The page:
In the trial, patientsí white blood cells were filtered out, specially processed and coupled with myelin antigens by a complex GMP manufacturing process developed by the study co-senior authors, Roland Martin, Mireia Sospedra, and Andreas Lutterotti and their team at the University Medical Center Hamburg-Eppendorf. Then billions of these dead cells secretly carrying the myelin antigens were injected intravenously into the patients. The cells entered the spleen, which filters the blood and helps the body dispose of aging and dying blood cells. During this process, the immune cells start to recognize myelin as a harmless and immune tolerance quickly develops. This was confirmed in the patients by immune assays developed and carried out by the research team in Hamburg.

This therapy, with further testing, may be useful for treating not only MS but also a host of other autoimmune and allergic diseases simply by switching the antigens attached to the cells. Previously published preclinical research by Miller showed the therapyís effectiveness for type 1 diabetes and airway allergy (asthma) and peanut allergy.

The MS human trial relates directly to Millerís recently published research in mice in which he used nanoparticles -- rather than a patientís white blood cells -- to deliver the myelin antigen. Using a patientís white blood cells is a costly and labor-intensive procedure. Millerís study showed the nanoparticles, which are potentially cheaper and more accessible to a general population, could be as effective as the white blood cells as delivery vehicles. This nanoparticle technology has been licensed to Cour Pharmaceutical Development Company and is in preclinical development.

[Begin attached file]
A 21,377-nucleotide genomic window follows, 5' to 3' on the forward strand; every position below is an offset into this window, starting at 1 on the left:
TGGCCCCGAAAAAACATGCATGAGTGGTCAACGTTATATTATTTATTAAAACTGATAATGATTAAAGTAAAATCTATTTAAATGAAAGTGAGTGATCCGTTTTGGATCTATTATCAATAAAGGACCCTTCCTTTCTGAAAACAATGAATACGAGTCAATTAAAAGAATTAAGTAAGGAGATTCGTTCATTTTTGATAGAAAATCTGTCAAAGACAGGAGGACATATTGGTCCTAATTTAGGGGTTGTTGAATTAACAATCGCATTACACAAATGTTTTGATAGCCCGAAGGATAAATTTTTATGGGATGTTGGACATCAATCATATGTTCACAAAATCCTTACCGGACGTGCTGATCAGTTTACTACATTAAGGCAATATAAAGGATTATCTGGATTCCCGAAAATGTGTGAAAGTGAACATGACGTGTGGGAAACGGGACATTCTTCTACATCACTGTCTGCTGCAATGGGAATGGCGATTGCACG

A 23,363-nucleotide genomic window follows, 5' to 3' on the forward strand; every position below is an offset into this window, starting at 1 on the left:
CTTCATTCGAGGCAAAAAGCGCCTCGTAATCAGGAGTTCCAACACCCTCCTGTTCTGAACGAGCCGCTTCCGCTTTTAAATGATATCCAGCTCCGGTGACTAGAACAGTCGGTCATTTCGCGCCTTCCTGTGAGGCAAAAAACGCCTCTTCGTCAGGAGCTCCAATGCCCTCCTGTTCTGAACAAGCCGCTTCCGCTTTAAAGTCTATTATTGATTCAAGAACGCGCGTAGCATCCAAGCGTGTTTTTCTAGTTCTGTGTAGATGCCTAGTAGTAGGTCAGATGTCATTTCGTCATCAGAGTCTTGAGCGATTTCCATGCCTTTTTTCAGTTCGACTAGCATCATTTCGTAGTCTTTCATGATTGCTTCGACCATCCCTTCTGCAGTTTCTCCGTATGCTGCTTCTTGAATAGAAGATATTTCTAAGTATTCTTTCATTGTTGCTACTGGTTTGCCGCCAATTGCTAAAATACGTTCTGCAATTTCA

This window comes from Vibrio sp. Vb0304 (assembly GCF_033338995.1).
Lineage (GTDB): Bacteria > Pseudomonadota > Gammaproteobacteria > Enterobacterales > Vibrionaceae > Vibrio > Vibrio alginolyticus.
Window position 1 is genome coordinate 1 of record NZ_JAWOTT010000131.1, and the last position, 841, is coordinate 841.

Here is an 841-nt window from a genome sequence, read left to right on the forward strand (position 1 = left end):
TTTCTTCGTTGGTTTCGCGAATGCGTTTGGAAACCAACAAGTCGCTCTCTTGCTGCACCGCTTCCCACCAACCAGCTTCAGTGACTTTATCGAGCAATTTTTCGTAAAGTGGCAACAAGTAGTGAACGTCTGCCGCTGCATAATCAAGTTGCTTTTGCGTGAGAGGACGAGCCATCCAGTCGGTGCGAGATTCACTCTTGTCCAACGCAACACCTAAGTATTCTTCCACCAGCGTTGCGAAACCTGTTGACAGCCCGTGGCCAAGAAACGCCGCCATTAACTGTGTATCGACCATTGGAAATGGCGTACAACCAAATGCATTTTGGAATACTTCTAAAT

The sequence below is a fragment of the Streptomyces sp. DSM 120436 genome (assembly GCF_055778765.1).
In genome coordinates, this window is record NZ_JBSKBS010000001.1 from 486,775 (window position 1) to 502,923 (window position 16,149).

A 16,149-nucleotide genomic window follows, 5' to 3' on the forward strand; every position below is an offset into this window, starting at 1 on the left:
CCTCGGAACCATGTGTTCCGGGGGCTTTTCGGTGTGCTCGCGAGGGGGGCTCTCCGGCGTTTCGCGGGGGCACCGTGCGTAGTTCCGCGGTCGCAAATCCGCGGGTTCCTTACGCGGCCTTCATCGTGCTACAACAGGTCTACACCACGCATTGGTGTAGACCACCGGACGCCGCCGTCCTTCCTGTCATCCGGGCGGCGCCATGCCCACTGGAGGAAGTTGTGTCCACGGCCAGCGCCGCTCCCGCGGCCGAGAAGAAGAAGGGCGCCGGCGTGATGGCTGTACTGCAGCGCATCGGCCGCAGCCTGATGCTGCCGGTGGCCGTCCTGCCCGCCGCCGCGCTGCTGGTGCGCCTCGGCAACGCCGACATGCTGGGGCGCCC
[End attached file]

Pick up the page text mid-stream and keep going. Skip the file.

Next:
Millerís research represents several pillars of Northwesternís Strategic Plan by discovering new ways to treat disease in the biomedical sciences and translating those discoveries into ideas and products that make the world a better place for everyone.

___________________________

The research was supported by the German Federal Ministry for Education and Research and the Cumming Foundation.

- See more at: http://www.northwestern.edu/newscenter/stories/2013/06/big-multiple-sclerosis-breakthrough.html?utm_campaign#sthash.LCs5SNS4.dpuf


The article can be seen here.